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Harper's Encyclopedia of United States History (ed. Benson Lossing) 12 0 Browse Search
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Harper's Encyclopedia of United States History (ed. Benson Lossing), Arkansas, (search)
rew1844 to 1848 John S. Roane1848 to 1852 Elias N. Conway1852 to 1860 Henry M. Rector1860 to 1862 Harris Flanagin1862 to 1864 Isaac Murphy1864 to 1868 Powell Clayton1868 to 1871 Orzo H. Hadley1871 to 1872 Elisha Baxter1872 to 1874 Augustus H. Garland1874 to 1876 Wm. R. Miller1877 to 1881 Thos. J. Churchill1881 to 1883 Jas. H. Berry1883 to 1885 Simon P. Hughes1885 to 1889 James P. Eagle1889 to 1893 Wm. M. Fishback1893 to 1895 James P. Clarke1895 to 1897 Daniel W. Jones1897 to 194 to 1848 Solon Borland30th to 33d1848 to 1853 Wm. K. Sebastian30th to 36th1848 to 1861 Robert W. Johnston33d to 36th1853 to 1861 37th, 38th, and 39th Congresses vacant. Alexander McDonald40th to 42d1868 to 1871 Benj. F. Rice40th to 43d1868 to 1873 Powell Clayton42d to 45th1871 to 1877 Stephen W. Dorsey44th to 46th1873 to 1879 Augustus H. Garland45th to 49th1877 to 1885 James D. Walker46th to 49th1879 to 1885 James K. Jones49th to----1885 to---- James H. Berry49th to----1885 to----
Harper's Encyclopedia of United States History (ed. Benson Lossing), Cabinet, President's (search)
aac Toucey June 21,1848 Reverdy Johnson March 8,1849 John J. Crittenden July 22,1850 Caleb Cushing March 7,1853 Jeremiah S. BlackMarch 6,1857 Edwin M. StantonDec. 20,1860 Edward Bates March 5,1861 Titian J. Coffey, ad interim.June 22,1863 James Speed Dec. 2,1864 Henry Stanbery July 23,1866 William M. EvartsJuly 15,1868 E. Rockwood HoarMarch 5,1869 Amos T. Ackerman June 23,1870 George H. WilliamsDec. 14,1871 Edwards Pierrepont April26,1875 Alphonso Taft May 22,1876 Charles Devens March12,1877 Wayne MacVeagh March 5,1881 Benjamin H. BrewsterDec. 19,1881 Name.Appointed. Augustus H. GarlandMarch6,1885 W. I. H. MillerMarch 5,1889 Richard Olney March 6, 1893 Judson Harmon. June 7, 1895 Joseph McKenna March 5, 1897 John W. Griggs Jan. 25, 1898 March 5,1901 Philander C. KnoxApril 5, 1901 Secretaries of Agriculture. Norman J. ColemanFeb. 13, 1889 Jeremiah M. RuskMarch 4, 1889 J. Sterling MortonMarch 6, 1893 James Wilson March 5, 1897 March 5,1901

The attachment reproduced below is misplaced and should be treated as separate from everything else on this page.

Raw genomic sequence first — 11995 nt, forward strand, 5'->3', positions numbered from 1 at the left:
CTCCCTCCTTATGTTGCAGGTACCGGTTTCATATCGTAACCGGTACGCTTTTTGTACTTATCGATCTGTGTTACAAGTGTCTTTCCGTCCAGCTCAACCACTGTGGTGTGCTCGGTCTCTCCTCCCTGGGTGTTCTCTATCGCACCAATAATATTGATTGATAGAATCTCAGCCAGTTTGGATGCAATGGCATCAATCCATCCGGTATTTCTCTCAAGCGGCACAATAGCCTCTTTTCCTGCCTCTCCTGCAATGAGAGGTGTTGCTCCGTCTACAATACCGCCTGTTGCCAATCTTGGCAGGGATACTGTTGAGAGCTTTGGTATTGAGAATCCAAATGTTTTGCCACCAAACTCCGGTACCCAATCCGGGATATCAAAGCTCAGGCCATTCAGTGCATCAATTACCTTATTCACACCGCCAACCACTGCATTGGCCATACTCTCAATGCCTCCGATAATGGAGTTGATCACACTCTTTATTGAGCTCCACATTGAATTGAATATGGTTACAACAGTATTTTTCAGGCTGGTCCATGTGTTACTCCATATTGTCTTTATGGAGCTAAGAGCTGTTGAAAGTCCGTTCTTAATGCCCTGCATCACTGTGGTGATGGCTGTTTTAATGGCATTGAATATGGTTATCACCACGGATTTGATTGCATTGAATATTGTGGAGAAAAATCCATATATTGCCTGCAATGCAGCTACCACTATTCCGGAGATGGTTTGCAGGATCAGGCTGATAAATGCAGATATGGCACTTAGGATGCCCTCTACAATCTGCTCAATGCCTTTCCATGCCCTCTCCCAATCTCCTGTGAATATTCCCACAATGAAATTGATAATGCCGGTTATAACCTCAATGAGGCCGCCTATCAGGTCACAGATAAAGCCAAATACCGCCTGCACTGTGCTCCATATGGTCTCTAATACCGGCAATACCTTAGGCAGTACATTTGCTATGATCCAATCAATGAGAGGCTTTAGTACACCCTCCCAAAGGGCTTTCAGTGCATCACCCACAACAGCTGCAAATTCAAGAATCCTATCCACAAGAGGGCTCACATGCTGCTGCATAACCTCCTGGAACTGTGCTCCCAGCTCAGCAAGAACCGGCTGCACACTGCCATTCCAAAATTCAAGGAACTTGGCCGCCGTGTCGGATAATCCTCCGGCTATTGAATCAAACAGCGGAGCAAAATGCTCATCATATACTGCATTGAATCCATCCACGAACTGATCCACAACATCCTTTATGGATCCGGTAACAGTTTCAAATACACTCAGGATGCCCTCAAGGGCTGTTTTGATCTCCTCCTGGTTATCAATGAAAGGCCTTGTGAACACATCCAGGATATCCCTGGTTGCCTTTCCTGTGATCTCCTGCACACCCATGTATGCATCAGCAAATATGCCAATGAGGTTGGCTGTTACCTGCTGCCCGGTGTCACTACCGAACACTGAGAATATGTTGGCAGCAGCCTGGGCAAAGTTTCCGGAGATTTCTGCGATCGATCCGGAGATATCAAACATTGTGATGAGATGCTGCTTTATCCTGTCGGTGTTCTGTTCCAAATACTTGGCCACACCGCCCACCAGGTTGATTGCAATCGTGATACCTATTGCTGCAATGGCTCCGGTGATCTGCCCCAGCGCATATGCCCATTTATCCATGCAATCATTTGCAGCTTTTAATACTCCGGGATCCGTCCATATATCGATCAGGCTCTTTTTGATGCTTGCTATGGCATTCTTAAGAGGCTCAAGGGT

Harper's Encyclopedia of United States History (ed. Benson Lossing), Garland, Augustus Hill -1899 (search)
Garland, Augustus Hill -1899 Born in Tipton county, Tenn., June 11, 1832; was admitted to the bar of Arkansas in 1853, to which State his parents had removed when he was a child. He opposed the secession of his State, but accepted the same and was sent as delegate to the Provisional Congress at Montgomery, Ala., in 1861. He was also elected to the first Confederate Congress, and afterwards to the Confederate Senate. In 1867 he was elected United States Senator, but was not allowed to take his seat; in 1876 was again elected in place of Powell Clayton, and was admitted. He remained in the Senate until March, 1885, when he resigned to take the post of Attorney-General of the United States, offered him by President Cleveland. He resumed practice in 1889, and died in court, in Washington, D. C., Jan. 26, 1899.
Harper's Encyclopedia of United States History (ed. Benson Lossing), Nichols, William Augustus 1818-1869 (search)
Nichols, William Augustus 1818-1869 Military officer; born in Philadelphia, Pa., May 12, 1818; graduated at the United States Military Academy in 1838. During the war with Mexico he was aide to General Quitman and assistant adjutant-general under General Garland; and was brevetted major in recognition of gallantry at Molino del Rey. He served through the Civil War, and received the brevet of major-general in 1865. Later he was appointed chief of staff and adjutant-general of the department of Missouri. He died in St. Louis, Mo., April 8, 1869.
Harper's Encyclopedia of United States History (ed. Benson Lossing), South Mountain, battle of (search)
on the morning of Sept. 14, a startling apparition met the eyes of the Confederates from the mountain heights. Pleasonton's cavalry was leading nearly the whole of the National army down the Kittoctan Hills and across the valley towards South Mountain. A portion of General Cox's division of Ohio troops reached the borders of the Gap early in the forenoon, and, under the cover of a portion of McMullin's battery, Cox pressed up the wooded and rocky acclivity. He was at first confronted by Garland's division, which was badly cut up and its commander killed in the severe action that ensued. The place of this division was soon filled by the troops of Anderson, supported by Rhodes and Ripley. These held the position for a long time, but finally gave way, and Cox gained the crest of the mountain. It was now noon. Very soon the battle assumed far greater proportions, for two of Longstreet's brigades came to the aid of Hill. These were soon followed by Longstreet himself with seven